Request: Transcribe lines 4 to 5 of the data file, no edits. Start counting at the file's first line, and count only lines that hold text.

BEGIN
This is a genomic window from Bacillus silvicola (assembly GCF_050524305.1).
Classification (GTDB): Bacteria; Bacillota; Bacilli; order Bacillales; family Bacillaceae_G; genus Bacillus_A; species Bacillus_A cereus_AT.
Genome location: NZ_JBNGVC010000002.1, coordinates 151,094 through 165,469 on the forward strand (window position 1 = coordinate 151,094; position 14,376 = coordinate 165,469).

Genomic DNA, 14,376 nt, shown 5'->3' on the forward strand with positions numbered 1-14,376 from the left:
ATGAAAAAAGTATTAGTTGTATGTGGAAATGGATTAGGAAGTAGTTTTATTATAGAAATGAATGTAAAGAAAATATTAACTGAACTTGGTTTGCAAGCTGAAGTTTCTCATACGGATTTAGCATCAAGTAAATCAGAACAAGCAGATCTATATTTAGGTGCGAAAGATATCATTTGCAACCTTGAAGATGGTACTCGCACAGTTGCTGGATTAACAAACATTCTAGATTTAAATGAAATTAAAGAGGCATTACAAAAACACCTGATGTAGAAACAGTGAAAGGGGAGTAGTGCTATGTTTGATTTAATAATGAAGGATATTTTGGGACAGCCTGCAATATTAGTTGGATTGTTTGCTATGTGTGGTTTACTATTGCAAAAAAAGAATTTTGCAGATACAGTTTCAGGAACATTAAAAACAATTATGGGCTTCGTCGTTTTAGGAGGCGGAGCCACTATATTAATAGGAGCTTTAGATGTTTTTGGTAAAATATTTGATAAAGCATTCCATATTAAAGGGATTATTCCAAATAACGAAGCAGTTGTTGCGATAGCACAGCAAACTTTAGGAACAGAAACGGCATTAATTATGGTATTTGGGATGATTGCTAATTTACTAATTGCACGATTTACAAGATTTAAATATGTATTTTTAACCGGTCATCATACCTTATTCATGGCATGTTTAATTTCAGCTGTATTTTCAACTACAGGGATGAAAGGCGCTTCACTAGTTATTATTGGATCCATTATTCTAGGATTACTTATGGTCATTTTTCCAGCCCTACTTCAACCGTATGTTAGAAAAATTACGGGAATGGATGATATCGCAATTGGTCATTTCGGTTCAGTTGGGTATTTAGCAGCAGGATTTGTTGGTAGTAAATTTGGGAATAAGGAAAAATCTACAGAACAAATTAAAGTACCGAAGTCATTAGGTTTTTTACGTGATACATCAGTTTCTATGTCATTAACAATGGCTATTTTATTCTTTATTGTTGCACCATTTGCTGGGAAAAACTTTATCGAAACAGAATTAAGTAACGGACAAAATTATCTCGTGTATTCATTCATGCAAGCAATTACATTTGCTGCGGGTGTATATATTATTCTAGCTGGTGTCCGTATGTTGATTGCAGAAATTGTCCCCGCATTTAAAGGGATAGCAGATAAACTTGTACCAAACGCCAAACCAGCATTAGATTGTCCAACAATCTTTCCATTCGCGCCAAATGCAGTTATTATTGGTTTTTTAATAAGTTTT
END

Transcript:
Genomic DNA, 14,376 nt, shown 5'->3' on the forward strand with positions numbered 1-14,376 from the left:
ATGAAAAAAGTATTAGTTGTATGTGGAAATGGATTAGGAAGTAGTTTTATTATAGAAATGAATGTAAAGAAAATATTAACTGAACTTGGTTTGCAAGCTGAAGTTTCTCATACGGATTTAGCATCAAGTAAATCAGAACAAGCAGATCTATATTTAGGTGCGAAAGATATCATTTGCAACCTTGAAGATGGTACTCGCACAGTTGCTGGATTAACAAACATTCTAGATTTAAATGAAATTAAAGAGGCATTACAAAAACACCTGATGTAGAAACAGTGAAAGGGGAGTAGTGCTATGTTTGATTTAATAATGAAGGATATTTTGGGACAGCCTGCAATATTAGTTGGATTGTTTGCTATGTGTGGTTTACTATTGCAAAAAAAGAATTTTGCAGATACAGTTTCAGGAACATTAAAAACAATTATGGGCTTCGTCGTTTTAGGAGGCGGAGCCACTATATTAATAGGAGCTTTAGATGTTTTTGGTAAAATATTTGATAAAGCATTCCATATTAAAGGGATTATTCCAAATAACGAAGCAGTTGTTGCGATAGCACAGCAAACTTTAGGAACAGAAACGGCATTAATTATGGTATTTGGGATGATTGCTAATTTACTAATTGCACGATTTACAAGATTTAAATATGTATTTTTAACCGGTCATCATACCTTATTCATGGCATGTTTAATTTCAGCTGTATTTTCAACTACAGGGATGAAAGGCGCTTCACTAGTTATTATTGGATCCATTATTCTAGGATTACTTATGGTCATTTTTCCAGCCCTACTTCAACCGTATGTTAGAAAAATTACGGGAATGGATGATATCGCAATTGGTCATTTCGGTTCAGTTGGGTATTTAGCAGCAGGATTTGTTGGTAGTAAATTTGGGAATAAGGAAAAATCTACAGAACAAATTAAAGTACCGAAGTCATTAGGTTTTTTACGTGATACATCAGTTTCTATGTCATTAACAATGGCTATTTTATTCTTTATTGTTGCACCATTTGCTGGGAAAAACTTTATCGAAACAGAATTAAGTAACGGACAAAATTATCTCGTGTATTCATTCATGCAAGCAATTACATTTGCTGCGGGTGTATATATTATTCTAGCTGGTGTCCGTATGTTGATTGCAGAAATTGTCCCCGCATTTAAAGGGATAGCAGATAAACTTGTACCAAACGCCAAACCAGCATTAGATTGTCCAACAATCTTTCCATTCGCGCCAAATGCAGTTATTATTGGTTTTTTAATAAGTTTT